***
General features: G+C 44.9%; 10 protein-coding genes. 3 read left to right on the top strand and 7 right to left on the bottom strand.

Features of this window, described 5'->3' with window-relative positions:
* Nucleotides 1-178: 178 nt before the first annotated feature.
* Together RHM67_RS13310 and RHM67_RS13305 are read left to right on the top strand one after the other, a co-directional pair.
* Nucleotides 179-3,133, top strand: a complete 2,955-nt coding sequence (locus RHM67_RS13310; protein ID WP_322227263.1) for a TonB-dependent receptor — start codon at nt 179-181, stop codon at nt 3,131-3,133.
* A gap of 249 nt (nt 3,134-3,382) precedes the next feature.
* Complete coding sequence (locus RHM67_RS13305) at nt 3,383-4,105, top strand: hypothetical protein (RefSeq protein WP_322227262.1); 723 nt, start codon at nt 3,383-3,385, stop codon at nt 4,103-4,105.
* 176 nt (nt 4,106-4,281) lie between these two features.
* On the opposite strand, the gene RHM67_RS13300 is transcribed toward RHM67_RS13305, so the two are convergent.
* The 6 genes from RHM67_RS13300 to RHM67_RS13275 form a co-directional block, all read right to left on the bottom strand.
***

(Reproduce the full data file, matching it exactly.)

General features: G+C 44.9%; 10 protein-coding genes. 3 read left to right on the top strand and 7 right to left on the bottom strand.

Features of this window, described 5'->3' with window-relative positions:
* Nucleotides 1-178: 178 nt before the first annotated feature.
* Together RHM67_RS13310 and RHM67_RS13305 are read left to right on the top strand one after the other, a co-directional pair.
* Nucleotides 179-3,133, top strand: a complete 2,955-nt coding sequence (locus RHM67_RS13310; protein ID WP_322227263.1) for a TonB-dependent receptor — start codon at nt 179-181, stop codon at nt 3,131-3,133.
* A gap of 249 nt (nt 3,134-3,382) precedes the next feature.
* Complete coding sequence (locus RHM67_RS13305) at nt 3,383-4,105, top strand: hypothetical protein (RefSeq protein WP_322227262.1); 723 nt, start codon at nt 3,383-3,385, stop codon at nt 4,103-4,105.
* 176 nt (nt 4,106-4,281) lie between these two features.
* On the opposite strand, the gene RHM67_RS13300 is transcribed toward RHM67_RS13305, so the two are convergent.
* The 6 genes from RHM67_RS13300 to RHM67_RS13275 form a co-directional block, all read right to left on the bottom strand.